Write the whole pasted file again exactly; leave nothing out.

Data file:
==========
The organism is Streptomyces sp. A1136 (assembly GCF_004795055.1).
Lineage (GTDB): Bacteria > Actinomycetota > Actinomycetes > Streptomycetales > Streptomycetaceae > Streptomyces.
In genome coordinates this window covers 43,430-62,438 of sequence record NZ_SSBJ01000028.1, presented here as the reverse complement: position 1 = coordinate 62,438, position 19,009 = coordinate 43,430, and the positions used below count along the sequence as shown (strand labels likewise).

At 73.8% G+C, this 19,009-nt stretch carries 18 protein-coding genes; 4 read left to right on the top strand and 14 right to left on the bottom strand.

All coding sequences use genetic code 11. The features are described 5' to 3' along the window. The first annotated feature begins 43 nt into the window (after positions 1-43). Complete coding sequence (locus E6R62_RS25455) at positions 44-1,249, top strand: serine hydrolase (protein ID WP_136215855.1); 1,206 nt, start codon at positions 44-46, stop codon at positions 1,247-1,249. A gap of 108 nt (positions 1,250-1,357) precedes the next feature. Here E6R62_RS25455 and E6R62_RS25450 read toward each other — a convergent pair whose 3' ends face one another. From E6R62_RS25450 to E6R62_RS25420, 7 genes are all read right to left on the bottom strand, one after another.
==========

The organism is Streptomyces sp. A1136 (assembly GCF_004795055.1).
Lineage (GTDB): Bacteria > Actinomycetota > Actinomycetes > Streptomycetales > Streptomycetaceae > Streptomyces.
In genome coordinates this window covers 43,430-62,438 of sequence record NZ_SSBJ01000028.1, presented here as the reverse complement: position 1 = coordinate 62,438, position 19,009 = coordinate 43,430, and the positions used below count along the sequence as shown (strand labels likewise).

At 73.8% G+C, this 19,009-nt stretch carries 18 protein-coding genes; 4 read left to right on the top strand and 14 right to left on the bottom strand.

All coding sequences use genetic code 11. The features are described 5' to 3' along the window. The first annotated feature begins 43 nt into the window (after positions 1-43). Complete coding sequence (locus E6R62_RS25455) at positions 44-1,249, top strand: serine hydrolase (protein ID WP_136215855.1); 1,206 nt, start codon at positions 44-46, stop codon at positions 1,247-1,249. A gap of 108 nt (positions 1,250-1,357) precedes the next feature. Here E6R62_RS25455 and E6R62_RS25450 read toward each other — a convergent pair whose 3' ends face one another. From E6R62_RS25450 to E6R62_RS25420, 7 genes are all read right to left on the bottom strand, one after another.